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Philosophy 312: Oriental Philosophy
Main Schools of Buddhism

Abstract: The contrast of the two main schools of Buddhism is briefly sketched.

I.  First origins of the main schools began to develop almost immediately after Buddha's death.

    A. Like many ancient teachers Buddha, himself, wrote nothing which has survived. The first written records of Buddhism were composed almost one hundred and fifty years after he died.

    B. Many texts and interpretations began to appear; partisan schools of thought developed.

      1. Buddha's followers began to identify things which symbolized teachings of the master

        a. Bo-tree: the tree of wisdom.

        b. Lotus blossom: anyone can rise up and transcend the surroundings.

        c. Wheel: the endless rounds of becoming and the way to truth.

      2. Buddha's attributed thoughts were written down into three sections:  the Tripitka. Later, many additions were made to the scriptures.

      C. Due to Buddha's Noble Silence, crucial controversial philosophical points were left for discussion and development.

      D. Almost five hundred years after Buddha's death two main schools had developed--the schools divided their opinions on essentially three basic questions.

        1. Are human beings inherently social creatures or not?

          a. If the answer is "yes," then Mahayana school.

          b. If the answer is "no," then Theravada school.

        2. Is the world essentially safe or dangerous?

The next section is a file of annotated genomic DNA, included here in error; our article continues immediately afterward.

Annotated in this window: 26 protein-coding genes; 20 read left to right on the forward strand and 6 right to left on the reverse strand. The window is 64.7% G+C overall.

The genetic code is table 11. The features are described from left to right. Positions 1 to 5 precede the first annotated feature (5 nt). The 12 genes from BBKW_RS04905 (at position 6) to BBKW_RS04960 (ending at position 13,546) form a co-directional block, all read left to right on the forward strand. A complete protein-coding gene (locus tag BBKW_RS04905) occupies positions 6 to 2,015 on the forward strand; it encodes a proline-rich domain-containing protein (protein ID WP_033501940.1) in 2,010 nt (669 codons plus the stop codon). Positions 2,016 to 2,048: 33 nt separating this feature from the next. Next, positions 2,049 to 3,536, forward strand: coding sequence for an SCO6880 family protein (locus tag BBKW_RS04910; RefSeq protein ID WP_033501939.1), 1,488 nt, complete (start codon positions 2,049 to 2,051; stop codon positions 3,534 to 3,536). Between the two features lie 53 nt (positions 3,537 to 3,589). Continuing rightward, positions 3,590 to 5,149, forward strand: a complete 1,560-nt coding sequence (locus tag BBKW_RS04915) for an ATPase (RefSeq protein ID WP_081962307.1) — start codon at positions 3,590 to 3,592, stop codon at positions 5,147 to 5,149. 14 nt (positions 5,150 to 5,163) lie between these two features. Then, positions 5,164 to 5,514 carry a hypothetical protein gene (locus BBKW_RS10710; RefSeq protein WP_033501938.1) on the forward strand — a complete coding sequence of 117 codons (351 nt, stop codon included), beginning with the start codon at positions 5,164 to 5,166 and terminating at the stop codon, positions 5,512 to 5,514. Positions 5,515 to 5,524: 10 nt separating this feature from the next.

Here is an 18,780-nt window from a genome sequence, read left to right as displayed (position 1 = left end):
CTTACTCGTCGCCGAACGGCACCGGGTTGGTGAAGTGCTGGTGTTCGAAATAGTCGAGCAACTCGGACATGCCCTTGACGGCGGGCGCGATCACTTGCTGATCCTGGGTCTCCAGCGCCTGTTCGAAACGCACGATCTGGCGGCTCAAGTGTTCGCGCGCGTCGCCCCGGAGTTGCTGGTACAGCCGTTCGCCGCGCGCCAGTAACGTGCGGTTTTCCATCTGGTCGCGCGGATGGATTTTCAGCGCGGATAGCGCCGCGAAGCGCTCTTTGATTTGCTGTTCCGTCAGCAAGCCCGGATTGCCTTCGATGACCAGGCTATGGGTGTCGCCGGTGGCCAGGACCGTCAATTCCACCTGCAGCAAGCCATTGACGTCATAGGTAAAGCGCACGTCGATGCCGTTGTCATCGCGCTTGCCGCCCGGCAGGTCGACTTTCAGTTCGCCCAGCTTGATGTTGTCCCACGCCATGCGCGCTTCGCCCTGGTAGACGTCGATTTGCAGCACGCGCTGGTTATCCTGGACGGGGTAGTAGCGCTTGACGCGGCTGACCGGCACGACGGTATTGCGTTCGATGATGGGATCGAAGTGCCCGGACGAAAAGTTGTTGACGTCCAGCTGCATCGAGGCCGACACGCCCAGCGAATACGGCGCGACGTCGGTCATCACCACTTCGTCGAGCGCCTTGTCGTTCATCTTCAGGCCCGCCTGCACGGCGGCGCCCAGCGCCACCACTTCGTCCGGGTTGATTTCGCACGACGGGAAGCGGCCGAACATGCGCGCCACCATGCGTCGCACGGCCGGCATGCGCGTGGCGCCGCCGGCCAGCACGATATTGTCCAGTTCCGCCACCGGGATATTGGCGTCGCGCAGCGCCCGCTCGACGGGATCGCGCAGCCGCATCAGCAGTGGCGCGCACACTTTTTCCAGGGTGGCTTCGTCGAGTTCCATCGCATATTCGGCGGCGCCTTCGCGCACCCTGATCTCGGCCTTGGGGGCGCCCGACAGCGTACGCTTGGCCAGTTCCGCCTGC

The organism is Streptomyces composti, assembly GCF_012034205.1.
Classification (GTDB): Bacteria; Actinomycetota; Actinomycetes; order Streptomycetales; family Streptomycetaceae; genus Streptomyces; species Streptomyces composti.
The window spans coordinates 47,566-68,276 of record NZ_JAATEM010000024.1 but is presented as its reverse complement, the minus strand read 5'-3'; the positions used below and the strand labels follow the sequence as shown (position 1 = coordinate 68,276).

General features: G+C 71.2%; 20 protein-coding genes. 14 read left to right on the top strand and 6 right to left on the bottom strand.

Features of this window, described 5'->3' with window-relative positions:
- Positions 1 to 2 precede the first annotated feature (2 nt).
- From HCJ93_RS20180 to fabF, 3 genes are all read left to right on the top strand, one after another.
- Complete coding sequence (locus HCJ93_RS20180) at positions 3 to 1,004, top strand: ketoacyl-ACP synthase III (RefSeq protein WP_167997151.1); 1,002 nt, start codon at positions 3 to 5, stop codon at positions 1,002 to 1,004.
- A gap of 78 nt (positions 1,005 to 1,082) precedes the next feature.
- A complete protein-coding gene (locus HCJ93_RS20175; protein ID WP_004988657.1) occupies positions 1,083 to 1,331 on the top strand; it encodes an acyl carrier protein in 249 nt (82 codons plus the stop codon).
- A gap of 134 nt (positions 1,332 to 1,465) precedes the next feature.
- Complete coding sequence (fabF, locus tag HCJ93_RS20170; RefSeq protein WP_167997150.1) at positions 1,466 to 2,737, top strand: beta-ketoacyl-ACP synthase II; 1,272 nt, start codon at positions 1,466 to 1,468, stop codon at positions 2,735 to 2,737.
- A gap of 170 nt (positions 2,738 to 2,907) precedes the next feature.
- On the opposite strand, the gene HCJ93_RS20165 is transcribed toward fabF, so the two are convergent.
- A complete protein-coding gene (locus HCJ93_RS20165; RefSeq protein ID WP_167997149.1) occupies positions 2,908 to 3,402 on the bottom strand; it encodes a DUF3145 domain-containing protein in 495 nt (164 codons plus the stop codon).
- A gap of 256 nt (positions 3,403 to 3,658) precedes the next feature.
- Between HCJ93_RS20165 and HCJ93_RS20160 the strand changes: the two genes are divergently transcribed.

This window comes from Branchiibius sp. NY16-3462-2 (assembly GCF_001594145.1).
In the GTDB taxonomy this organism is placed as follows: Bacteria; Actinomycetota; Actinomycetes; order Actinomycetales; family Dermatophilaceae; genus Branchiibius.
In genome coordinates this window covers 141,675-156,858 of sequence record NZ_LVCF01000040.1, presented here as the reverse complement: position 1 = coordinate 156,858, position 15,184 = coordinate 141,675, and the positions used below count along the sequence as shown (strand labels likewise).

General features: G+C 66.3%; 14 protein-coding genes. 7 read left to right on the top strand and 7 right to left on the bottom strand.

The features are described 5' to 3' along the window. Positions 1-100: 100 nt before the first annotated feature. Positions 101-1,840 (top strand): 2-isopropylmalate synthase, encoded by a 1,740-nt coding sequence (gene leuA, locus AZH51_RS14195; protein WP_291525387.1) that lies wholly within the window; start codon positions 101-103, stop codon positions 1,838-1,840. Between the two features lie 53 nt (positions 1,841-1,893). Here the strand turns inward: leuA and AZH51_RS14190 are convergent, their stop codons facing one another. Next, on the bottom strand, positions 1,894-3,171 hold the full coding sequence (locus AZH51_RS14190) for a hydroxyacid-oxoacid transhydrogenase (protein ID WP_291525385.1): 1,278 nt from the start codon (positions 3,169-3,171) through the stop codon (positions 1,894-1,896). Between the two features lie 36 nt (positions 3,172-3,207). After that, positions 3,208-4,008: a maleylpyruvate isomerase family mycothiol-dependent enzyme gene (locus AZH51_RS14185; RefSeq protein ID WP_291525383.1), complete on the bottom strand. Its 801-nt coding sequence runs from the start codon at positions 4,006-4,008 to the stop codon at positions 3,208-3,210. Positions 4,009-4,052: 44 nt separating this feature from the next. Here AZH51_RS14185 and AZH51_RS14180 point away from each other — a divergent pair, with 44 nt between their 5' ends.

a. If the answer is "safe," then Mahayana School.

          b. If the answer is "dangerous," then Theravada school.

        3. Is feeling (valuing) or reason the more basic attribute of human beings?

          a. If the answer is "feeling," then Mahayana School.

          b. If the answer if "reason," then Theravada school.

II. The contrast of the two main schools may be tabulated as follows.

Theravada 
(Way of the Elders)

(Hinayana, "Little Raft")

Mahayana

("Big Raft")

realism

absolute idealism

realization by self-effort

salvation of grace

the individual is important;
individual salvation

society is important;
universal salvation

emphasis of wisdom

emphasis of compassion

religion of total concern

life in world is of concern

Arhat ideal--eliminate excessive
desire and craving.

Bodhisattva ideal--help
 others overcome suffering.

Noble Silence

some metaphysics

no ritual

ritualistic

meditation

prayer

conservative

liberal

Buddha is a holy man

Buddha is a savior

Single tradition

Divided tradition: scriptures,
devotion, ritual, political, 
Zen.

 

 
     

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